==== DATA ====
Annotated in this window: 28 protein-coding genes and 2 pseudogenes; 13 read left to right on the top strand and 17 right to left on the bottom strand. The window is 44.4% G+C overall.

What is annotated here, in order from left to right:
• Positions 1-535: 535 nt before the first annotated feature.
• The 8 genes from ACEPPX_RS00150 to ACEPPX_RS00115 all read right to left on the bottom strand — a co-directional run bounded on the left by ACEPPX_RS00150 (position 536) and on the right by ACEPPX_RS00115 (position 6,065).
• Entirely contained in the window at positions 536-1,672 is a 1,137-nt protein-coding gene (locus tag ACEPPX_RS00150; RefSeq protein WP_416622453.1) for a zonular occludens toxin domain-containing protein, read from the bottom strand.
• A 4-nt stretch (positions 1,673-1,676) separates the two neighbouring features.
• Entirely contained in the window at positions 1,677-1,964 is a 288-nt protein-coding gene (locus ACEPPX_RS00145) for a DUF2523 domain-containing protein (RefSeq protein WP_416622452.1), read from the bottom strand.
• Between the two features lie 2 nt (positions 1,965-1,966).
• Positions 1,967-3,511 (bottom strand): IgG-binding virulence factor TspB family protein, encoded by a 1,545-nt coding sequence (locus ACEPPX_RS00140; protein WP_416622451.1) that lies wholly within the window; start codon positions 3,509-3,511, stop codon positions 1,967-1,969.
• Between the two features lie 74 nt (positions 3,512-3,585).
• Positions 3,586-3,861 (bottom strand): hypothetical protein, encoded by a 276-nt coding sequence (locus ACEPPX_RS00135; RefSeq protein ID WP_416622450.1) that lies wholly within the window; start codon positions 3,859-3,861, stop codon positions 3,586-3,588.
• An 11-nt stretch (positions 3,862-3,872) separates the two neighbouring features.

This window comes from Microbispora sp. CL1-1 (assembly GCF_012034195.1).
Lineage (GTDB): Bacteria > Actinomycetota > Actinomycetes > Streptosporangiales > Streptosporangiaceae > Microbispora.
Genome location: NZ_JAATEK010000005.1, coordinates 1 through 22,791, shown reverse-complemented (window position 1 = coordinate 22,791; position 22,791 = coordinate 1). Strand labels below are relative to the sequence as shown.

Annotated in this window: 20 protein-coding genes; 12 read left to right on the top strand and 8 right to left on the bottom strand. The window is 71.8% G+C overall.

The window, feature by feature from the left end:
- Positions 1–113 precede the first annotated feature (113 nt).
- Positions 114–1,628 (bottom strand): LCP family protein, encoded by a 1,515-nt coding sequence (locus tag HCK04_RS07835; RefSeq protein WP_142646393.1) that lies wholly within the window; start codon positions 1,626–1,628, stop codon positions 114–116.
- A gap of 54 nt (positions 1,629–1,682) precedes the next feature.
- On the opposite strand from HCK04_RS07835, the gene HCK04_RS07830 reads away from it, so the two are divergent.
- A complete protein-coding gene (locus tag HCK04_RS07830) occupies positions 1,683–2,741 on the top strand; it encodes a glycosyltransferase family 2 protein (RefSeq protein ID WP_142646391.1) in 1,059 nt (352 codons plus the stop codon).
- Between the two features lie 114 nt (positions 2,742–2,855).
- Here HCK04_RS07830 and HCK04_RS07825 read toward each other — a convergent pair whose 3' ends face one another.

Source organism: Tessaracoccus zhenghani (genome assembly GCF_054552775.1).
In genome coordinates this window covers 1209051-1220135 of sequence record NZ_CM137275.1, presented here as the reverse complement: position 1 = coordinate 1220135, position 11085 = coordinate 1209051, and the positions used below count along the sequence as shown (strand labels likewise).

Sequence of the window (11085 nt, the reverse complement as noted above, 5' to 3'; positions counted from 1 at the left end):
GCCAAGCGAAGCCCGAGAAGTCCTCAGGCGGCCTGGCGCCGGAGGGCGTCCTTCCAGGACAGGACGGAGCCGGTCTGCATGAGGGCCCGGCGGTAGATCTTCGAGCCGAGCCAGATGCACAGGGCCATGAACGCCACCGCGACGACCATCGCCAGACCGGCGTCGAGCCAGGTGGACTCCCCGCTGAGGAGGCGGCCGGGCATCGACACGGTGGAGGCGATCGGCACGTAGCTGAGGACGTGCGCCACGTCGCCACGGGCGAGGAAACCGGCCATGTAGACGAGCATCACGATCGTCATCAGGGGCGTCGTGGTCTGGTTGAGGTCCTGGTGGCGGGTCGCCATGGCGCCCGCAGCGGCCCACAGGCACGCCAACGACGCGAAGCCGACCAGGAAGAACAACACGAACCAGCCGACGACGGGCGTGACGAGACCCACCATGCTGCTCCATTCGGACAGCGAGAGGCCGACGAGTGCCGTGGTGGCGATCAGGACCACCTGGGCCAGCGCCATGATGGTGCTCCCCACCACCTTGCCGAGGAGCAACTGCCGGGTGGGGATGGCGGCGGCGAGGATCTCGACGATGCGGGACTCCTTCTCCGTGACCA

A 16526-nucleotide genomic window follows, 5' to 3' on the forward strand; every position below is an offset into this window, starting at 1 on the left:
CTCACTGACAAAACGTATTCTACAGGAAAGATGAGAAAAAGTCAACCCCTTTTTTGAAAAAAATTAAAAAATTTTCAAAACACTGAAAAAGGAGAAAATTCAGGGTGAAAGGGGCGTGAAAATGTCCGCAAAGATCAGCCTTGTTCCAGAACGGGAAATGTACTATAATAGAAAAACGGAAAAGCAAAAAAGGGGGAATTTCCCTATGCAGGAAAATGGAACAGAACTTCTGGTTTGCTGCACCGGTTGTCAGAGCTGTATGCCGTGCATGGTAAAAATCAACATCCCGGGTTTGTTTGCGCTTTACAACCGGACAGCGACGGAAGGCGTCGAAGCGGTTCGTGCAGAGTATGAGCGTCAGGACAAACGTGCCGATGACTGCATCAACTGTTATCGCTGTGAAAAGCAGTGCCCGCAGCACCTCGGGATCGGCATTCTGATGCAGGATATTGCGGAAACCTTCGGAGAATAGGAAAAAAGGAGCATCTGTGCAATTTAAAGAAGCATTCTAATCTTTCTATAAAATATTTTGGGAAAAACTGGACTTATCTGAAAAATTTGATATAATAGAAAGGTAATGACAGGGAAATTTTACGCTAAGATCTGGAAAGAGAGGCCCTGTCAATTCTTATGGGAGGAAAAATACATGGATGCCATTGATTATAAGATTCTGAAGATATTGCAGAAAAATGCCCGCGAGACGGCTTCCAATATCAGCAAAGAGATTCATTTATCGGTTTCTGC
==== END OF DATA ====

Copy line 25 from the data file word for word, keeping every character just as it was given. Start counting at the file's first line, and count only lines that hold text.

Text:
Source organism: Tessaracoccus zhenghani (genome assembly GCF_054552775.1).